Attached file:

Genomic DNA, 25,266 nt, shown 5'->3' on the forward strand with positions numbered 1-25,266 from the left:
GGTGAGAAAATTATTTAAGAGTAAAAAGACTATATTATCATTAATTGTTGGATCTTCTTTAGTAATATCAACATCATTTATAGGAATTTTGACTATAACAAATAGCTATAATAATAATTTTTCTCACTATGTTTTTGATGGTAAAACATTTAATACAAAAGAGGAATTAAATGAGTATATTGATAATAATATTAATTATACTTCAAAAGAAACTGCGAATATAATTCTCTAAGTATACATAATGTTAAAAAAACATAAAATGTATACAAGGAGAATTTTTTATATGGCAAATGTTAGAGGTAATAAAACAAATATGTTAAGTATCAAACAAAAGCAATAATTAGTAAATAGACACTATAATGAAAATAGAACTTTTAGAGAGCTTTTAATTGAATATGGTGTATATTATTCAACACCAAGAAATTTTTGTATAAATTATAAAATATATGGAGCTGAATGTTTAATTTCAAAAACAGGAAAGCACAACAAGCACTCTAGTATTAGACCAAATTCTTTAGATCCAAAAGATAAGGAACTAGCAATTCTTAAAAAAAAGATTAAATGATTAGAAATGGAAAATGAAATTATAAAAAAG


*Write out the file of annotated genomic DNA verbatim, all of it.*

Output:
Genomic DNA, 25,266 nt, shown 5'->3' on the forward strand with positions numbered 1-25,266 from the left:
GGTGAGAAAATTATTTAAGAGTAAAAAGACTATATTATCATTAATTGTTGGATCTTCTTTAGTAATATCAACATCATTTATAGGAATTTTGACTATAACAAATAGCTATAATAATAATTTTTCTCACTATGTTTTTGATGGTAAAACATTTAATACAAAAGAGGAATTAAATGAGTATATTGATAATAATATTAATTATACTTCAAAAGAAACTGCGAATATAATTCTCTAAGTATACATAATGTTAAAAAAACATAAAATGTATACAAGGAGAATTTTTTATATGGCAAATGTTAGAGGTAATAAAACAAATATGTTAAGTATCAAACAAAAGCAATAATTAGTAAATAGACACTATAATGAAAATAGAACTTTTAGAGAGCTTTTAATTGAATATGGTGTATATTATTCAACACCAAGAAATTTTTGTATAAATTATAAAATATATGGAGCTGAATGTTTAATTTCAAAAACAGGAAAGCACAACAAGCACTCTAGTATTAGACCAAATTCTTTAGATCCAAAAGATAAGGAACTAGCAATTCTTAAAAAAAAGATTAAATGATTAGAAATGGAAAATGAAATTATAAAAAAG